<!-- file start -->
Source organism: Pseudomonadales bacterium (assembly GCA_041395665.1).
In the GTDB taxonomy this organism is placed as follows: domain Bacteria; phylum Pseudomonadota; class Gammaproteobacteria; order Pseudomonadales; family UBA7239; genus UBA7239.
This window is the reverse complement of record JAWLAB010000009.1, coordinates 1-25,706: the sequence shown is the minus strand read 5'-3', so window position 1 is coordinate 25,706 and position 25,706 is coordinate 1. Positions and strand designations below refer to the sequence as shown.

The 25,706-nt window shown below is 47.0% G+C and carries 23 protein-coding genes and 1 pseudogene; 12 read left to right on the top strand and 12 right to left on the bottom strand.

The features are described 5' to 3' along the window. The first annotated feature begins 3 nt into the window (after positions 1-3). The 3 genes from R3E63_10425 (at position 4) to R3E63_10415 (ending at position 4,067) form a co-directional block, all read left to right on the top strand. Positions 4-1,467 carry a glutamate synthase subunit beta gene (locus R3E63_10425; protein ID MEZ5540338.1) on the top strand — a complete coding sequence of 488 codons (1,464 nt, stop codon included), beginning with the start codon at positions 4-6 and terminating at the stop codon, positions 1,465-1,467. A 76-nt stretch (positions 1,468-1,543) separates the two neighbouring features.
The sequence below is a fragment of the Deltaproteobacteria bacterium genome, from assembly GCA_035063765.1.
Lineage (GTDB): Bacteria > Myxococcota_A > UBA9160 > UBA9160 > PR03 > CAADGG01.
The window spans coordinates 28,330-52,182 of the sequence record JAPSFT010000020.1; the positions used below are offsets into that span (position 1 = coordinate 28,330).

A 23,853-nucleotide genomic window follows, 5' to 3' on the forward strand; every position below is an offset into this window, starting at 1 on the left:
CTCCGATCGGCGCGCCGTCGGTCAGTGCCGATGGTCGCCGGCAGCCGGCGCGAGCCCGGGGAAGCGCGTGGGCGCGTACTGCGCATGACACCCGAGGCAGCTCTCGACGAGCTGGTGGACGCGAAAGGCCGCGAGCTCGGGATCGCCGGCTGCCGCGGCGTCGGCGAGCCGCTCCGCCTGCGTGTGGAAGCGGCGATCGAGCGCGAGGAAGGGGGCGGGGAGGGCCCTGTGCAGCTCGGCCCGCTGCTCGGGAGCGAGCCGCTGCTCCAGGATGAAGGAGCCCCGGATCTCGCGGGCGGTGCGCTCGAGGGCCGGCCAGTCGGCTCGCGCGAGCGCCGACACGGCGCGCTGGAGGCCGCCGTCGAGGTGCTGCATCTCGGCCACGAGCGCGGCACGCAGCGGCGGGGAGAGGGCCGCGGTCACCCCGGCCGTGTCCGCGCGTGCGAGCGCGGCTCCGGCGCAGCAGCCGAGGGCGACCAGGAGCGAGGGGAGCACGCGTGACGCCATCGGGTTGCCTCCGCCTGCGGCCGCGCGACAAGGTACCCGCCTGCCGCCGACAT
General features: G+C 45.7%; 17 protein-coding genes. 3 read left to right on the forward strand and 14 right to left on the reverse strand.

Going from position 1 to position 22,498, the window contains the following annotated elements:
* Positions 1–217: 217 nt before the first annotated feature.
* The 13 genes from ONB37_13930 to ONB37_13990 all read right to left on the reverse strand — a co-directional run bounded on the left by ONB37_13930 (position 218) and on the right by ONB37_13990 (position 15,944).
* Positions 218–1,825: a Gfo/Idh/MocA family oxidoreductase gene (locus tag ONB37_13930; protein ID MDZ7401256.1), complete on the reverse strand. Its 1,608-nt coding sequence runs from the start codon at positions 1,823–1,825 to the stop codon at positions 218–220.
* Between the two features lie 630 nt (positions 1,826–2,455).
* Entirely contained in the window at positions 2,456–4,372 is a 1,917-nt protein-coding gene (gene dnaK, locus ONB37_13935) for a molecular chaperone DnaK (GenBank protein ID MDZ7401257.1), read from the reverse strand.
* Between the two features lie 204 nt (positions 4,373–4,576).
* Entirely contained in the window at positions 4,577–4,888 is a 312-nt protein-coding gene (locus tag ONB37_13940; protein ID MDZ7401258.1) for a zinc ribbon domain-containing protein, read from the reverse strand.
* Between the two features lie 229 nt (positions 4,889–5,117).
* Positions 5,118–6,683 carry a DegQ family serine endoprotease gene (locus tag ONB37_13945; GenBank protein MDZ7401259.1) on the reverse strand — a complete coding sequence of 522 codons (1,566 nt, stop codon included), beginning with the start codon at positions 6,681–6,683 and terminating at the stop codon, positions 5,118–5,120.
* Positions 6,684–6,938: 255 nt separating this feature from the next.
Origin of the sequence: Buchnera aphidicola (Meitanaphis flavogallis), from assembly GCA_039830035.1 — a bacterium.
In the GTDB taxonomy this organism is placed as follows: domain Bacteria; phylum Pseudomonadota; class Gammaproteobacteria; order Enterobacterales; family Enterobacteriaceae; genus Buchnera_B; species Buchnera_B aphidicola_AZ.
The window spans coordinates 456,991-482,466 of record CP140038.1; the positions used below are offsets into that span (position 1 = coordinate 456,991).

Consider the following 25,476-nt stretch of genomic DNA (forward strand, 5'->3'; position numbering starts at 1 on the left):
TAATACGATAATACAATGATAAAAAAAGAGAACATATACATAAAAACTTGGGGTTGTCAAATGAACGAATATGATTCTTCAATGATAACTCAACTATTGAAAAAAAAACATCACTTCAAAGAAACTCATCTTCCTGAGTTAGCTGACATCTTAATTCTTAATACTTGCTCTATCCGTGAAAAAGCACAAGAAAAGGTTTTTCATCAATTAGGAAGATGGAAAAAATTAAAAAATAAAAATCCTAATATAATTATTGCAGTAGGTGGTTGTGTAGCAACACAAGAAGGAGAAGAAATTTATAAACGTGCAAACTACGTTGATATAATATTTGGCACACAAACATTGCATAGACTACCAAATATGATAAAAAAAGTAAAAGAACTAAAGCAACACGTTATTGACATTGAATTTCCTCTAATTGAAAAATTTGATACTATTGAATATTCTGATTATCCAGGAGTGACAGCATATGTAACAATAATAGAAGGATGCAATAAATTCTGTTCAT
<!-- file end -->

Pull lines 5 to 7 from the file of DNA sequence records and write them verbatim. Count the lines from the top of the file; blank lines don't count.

The features are described 5' to 3' along the window. The first annotated feature begins 3 nt into the window (after positions 1-3). The 3 genes from R3E63_10425 (at position 4) to R3E63_10415 (ending at position 4,067) form a co-directional block, all read left to right on the top strand. Positions 4-1,467 carry a glutamate synthase subunit beta gene (locus R3E63_10425; protein ID MEZ5540338.1) on the top strand — a complete coding sequence of 488 codons (1,464 nt, stop codon included), beginning with the start codon at positions 4-6 and terminating at the stop codon, positions 1,465-1,467. A 76-nt stretch (positions 1,468-1,543) separates the two neighbouring features.
The sequence below is a fragment of the Deltaproteobacteria bacterium genome, from assembly GCA_035063765.1.
Lineage (GTDB): Bacteria > Myxococcota_A > UBA9160 > UBA9160 > PR03 > CAADGG01.